MR Lucas Malembo, a farmer, looks forward to turning challenges in fisheries sector into opportunity. Poor fish catches that do not meet country’s demand and widespread illegal fishing have propelled him to contemplate going commercial---to establish fish cage farming in Lake V ictoria.
According to Wikipedia, fish cages are placed in lakes, bayous, ponds, rivers, or oceans to contain and protect fish until they can be harvested.
The method is also called “off-shore cultivation”when the cages are placed in the sea. They can be constructed out of a wide variety of components. Fish are stocked in cages, artificially fed, and harvested when they reach market size.
A few advantages of fish farming with cages are that many types of waters can be used (rivers, lakes, filled quarries, etc.), many types of fish can be raised, and fish farming can co-exist with sport fishing and other water used of a wide variety of components.
Mr Malembo wants to materialise his idea after realizing that most of the fishing methods that the country’s fishermen use are environmental unfriendly and fall short of meeting the demand.
“I am now working on procedures as per the laws and regulations to enable me establish a fish cage farming in the Lake V ictoria,” Mr Malembo tells the ‘Daily News.’
He says cage farming has been largely practiced in Kenya and Uganda and he was inspired after seeing the youth in those countries prospering through aquaculture.
“We are still not exploiting well our water resources. This fish cage technology can be used if lakes, ocean or rivers which we have all of them,” says Mr Malembo who is also an Executive Director of the Malembo Farm.
He has already started following up on acquiring permits from different authorities to establish aquaculture in Lake V ictoria.
So far, he has secured permits from the local authority at Kageye village in Magu District where he wants to implement his project and another permit from the National Environment Management Council (NEMC).
He still seeks certifications from other institutions like the Tanzania Fisheries Research Institute (TAFIRI), for project take-off.
However, he finds the process so difficulty since it involves acquiring number of permits that are costly.
“For instance, to implement my project it would require me spending about 10m/-in permit fees only… something which may discourage youth who would want to venture into this kind of investment,’ he says.
He therefore advises institutions supporting entrepreneurs and farmers to find a way of empowering the latter to secure the permits. After establishing the fish cage in the Lake V ictoria, Mr Malembo wants also to use it demonstration farm to other fishermen who would interested to start up the same project.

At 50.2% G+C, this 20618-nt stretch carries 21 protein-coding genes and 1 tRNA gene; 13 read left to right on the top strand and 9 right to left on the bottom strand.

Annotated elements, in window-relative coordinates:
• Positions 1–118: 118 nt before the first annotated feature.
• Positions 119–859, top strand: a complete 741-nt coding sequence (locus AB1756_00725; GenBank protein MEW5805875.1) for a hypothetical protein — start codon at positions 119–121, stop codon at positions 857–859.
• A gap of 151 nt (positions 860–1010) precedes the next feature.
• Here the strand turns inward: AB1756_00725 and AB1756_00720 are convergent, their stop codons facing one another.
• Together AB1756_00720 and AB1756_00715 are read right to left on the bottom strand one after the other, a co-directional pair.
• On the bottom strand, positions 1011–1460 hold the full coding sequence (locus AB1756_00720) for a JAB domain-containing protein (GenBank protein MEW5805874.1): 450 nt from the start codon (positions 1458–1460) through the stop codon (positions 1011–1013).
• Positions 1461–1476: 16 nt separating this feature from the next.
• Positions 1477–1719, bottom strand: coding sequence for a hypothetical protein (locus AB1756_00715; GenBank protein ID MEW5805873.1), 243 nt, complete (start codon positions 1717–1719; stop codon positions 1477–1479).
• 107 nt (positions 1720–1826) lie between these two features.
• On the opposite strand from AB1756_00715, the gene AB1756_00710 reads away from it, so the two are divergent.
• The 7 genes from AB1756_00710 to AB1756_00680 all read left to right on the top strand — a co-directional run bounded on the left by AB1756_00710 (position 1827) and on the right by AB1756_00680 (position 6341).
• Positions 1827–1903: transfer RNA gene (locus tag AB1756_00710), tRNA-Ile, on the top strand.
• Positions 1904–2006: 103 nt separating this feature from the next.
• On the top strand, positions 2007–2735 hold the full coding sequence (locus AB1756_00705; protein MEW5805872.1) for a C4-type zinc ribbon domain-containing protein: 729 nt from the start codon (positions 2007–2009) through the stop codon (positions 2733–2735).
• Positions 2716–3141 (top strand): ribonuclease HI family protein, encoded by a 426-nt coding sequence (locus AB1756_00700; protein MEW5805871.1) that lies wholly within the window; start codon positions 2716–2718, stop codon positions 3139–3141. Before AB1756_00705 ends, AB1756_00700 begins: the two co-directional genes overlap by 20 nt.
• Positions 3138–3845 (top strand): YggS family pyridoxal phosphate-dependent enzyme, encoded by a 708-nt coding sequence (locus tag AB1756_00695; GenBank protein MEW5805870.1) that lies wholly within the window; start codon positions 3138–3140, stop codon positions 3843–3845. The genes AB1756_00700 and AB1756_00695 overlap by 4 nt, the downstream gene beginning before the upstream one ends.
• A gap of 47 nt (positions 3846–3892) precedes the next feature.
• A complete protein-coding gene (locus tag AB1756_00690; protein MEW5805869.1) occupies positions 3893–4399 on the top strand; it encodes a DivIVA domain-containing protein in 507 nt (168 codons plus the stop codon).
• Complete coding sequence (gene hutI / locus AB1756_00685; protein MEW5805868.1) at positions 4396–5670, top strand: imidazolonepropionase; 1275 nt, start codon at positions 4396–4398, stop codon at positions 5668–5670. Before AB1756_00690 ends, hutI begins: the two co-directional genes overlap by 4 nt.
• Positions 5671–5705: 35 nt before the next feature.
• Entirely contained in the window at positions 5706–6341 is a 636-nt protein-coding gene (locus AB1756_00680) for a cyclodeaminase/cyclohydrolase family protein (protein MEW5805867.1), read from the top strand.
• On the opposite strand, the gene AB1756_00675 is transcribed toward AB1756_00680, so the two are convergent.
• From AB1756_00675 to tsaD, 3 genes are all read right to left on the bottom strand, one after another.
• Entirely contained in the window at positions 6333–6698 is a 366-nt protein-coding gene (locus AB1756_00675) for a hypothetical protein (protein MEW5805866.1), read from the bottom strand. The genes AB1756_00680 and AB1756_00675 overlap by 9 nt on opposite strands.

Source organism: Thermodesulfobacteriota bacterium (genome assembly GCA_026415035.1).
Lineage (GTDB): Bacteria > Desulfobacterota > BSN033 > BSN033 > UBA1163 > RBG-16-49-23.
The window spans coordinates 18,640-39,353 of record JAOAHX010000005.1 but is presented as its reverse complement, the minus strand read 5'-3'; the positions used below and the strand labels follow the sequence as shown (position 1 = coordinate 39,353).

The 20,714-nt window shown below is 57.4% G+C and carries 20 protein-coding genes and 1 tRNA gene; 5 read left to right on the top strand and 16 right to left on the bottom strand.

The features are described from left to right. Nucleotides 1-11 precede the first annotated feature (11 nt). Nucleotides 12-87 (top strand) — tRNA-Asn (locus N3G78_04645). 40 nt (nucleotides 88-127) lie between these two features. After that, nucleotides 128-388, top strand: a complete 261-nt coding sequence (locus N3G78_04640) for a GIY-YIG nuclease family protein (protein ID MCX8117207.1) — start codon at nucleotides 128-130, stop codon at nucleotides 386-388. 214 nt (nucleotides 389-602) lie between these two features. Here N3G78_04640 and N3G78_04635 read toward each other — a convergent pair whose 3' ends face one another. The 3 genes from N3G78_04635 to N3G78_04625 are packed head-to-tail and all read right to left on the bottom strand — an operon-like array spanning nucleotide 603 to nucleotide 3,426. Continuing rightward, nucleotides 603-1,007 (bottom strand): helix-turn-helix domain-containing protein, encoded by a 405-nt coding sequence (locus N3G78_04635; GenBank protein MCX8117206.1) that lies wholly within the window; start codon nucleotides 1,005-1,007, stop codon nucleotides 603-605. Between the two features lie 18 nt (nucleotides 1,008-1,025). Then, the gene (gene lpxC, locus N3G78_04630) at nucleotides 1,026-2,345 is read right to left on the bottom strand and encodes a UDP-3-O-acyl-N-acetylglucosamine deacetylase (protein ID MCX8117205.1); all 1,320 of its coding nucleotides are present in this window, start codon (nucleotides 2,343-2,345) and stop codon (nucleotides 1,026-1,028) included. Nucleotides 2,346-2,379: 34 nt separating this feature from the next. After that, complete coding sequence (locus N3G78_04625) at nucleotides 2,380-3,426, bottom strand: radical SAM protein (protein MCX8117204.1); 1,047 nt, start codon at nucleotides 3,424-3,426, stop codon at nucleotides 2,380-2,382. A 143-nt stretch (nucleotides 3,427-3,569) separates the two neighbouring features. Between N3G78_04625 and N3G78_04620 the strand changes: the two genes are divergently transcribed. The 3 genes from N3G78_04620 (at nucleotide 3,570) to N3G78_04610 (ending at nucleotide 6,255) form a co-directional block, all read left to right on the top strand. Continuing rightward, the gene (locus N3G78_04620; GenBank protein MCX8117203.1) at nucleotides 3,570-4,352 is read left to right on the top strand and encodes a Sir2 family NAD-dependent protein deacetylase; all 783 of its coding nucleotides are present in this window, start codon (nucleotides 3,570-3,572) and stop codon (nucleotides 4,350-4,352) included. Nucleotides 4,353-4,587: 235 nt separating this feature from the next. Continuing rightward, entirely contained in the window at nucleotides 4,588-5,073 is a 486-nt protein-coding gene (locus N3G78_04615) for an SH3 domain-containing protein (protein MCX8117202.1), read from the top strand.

If fishermen opt for fish cage they would be harvesting fish instead of hunting fish, which leads to illegal fishing. There have been several campaigns against illegal fishing which threatens marine resources in the country.
One of popular campaigns in the Lake V ictoria, operation Sangara, saw number of illegal fishing tools seized and fishermen were ordered to opt for lawful means of catching fish.
According to statistics, in 2017 Tanzania recorded a sharp decline of fish stocks in the Indian Ocean, blamed on the use of dynamite fishing and overfishing.
The statistics from the Ministry of Livestock and Fisheries indicated that sea pirates were fishing illegally in deep waters using dynamite. It is estimated that fish catches declined to at least 3 60,000 tonnes in 2016 from an average 390,000 tonnes over the past four years. Tanzania’s total demand is 730,000 tonnes of fish per year.
Local companies resorted to importing fish from China, with data showing that 2,000 tonnes of mackerel fish from the Asian country enter Tanzania every month.
Deputy Minister for livestock and fisheries Abdallah Ulega said that the government was seeking to stop the use of dynamite in fishing, which destroys breeding grounds for most fish species.
Fish cage farming could be alternative to rising production of fish in the waters and increases catches than practicing illegal fishing. “Aquaculture means you are assured of harvesting what you have grown…
I call upon the Ministry of fisheries and Livestock to think of organizing the members of private sector to engage in aquaculture and find means of simplifying issuance of permits,” he appeals.
Mr Malembo says if he manages to start the project soon, he expects to grow at least 100,000 fish by end of this year. “If I sell each fish at 10,000/- it means I will earn 1bn/-… and my future plan is to set up a fish processing factory,” he explains.
A report by the East African Community (EAC), and the European Union (EU), task force said Tanzania is yet to commercialise the optimal level.
In Tanzania, aquaculture is primarily a small-scale subsistence activity with small ponds, little formal management and low productivity. The report presented last year to the regional workshop on fish farming noted that in spite of several commercial scale operations, including some cage farms on Lake V ictoria in Kagera and Mara regions, the industry lags far behind the other riparian states.
Unlike Uganda and Kenya, cage culture has not taken off at a commercial scale on the Tanzanian side of the lake.
In Uganda, aquaculture production is estimated to have 25,000 ponds covering 100,000 hectares and about 3 ,000 cages. Investments in commercial cage production systems are dominated by several international firms which invested in Lake V ictoria with tilapia being the main catch.
In Kenya, the government invested over $50.7 million in development of aquaculture from 2009 to 2013, resulting in the construction of over 48,000 ponds.